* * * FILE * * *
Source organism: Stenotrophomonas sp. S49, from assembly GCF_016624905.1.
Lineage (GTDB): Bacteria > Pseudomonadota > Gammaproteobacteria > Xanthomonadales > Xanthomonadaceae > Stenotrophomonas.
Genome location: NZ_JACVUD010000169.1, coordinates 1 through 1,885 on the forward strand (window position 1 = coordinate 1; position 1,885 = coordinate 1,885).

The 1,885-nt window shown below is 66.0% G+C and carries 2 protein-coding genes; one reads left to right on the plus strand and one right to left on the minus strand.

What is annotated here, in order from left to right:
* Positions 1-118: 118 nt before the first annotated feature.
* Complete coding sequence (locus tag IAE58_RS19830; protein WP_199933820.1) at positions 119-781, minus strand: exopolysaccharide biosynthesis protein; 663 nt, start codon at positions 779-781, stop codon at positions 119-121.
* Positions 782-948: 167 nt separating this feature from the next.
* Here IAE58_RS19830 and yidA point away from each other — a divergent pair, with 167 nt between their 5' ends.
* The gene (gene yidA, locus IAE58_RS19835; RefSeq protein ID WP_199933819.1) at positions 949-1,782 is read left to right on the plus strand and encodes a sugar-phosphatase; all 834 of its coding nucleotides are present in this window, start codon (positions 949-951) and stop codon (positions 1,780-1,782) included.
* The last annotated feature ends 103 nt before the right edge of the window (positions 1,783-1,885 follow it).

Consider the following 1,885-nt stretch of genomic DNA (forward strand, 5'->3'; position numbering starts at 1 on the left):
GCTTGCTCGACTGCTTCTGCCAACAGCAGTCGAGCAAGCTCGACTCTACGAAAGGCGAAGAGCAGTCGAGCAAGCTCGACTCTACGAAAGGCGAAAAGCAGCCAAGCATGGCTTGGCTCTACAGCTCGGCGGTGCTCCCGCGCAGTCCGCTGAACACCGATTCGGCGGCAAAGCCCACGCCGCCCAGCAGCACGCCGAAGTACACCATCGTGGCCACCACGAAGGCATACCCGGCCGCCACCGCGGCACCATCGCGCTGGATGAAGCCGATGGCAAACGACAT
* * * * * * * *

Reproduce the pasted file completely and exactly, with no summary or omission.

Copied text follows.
Source organism: Stenotrophomonas sp. S49, from assembly GCF_016624905.1.
Lineage (GTDB): Bacteria > Pseudomonadota > Gammaproteobacteria > Xanthomonadales > Xanthomonadaceae > Stenotrophomonas.
Genome location: NZ_JACVUD010000169.1, coordinates 1 through 1,885 on the forward strand (window position 1 = coordinate 1; position 1,885 = coordinate 1,885).

The 1,885-nt window shown below is 66.0% G+C and carries 2 protein-coding genes; one reads left to right on the plus strand and one right to left on the minus strand.

What is annotated here, in order from left to right:
* Positions 1-118: 118 nt before the first annotated feature.
* Complete coding sequence (locus tag IAE58_RS19830; protein WP_199933820.1) at positions 119-781, minus strand: exopolysaccharide biosynthesis protein; 663 nt, start codon at positions 779-781, stop codon at positions 119-121.
* Positions 782-948: 167 nt separating this feature from the next.
* Here IAE58_RS19830 and yidA point away from each other — a divergent pair, with 167 nt between their 5' ends.
* The gene (gene yidA, locus IAE58_RS19835; RefSeq protein ID WP_199933819.1) at positions 949-1,782 is read left to right on the plus strand and encodes a sugar-phosphatase; all 834 of its coding nucleotides are present in this window, start codon (positions 949-951) and stop codon (positions 1,780-1,782) included.
* The last annotated feature ends 103 nt before the right edge of the window (positions 1,783-1,885 follow it).

Consider the following 1,885-nt stretch of genomic DNA (forward strand, 5'->3'; position numbering starts at 1 on the left):
GCTTGCTCGACTGCTTCTGCCAACAGCAGTCGAGCAAGCTCGACTCTACGAAAGGCGAAGAGCAGTCGAGCAAGCTCGACTCTACGAAAGGCGAAAAGCAGCCAAGCATGGCTTGGCTCTACAGCTCGGCGGTGCTCCCGCGCAGTCCGCTGAACACCGATTCGGCGGCAAAGCCCACGCCGCCCAGCAGCACGCCGAAGTACACCATCGTGGCCACCACGAAGGCATACCCGGCCGCCACCGCGGCACCATCGCGCTGGATGAAGCCGATGGCAAACGACAT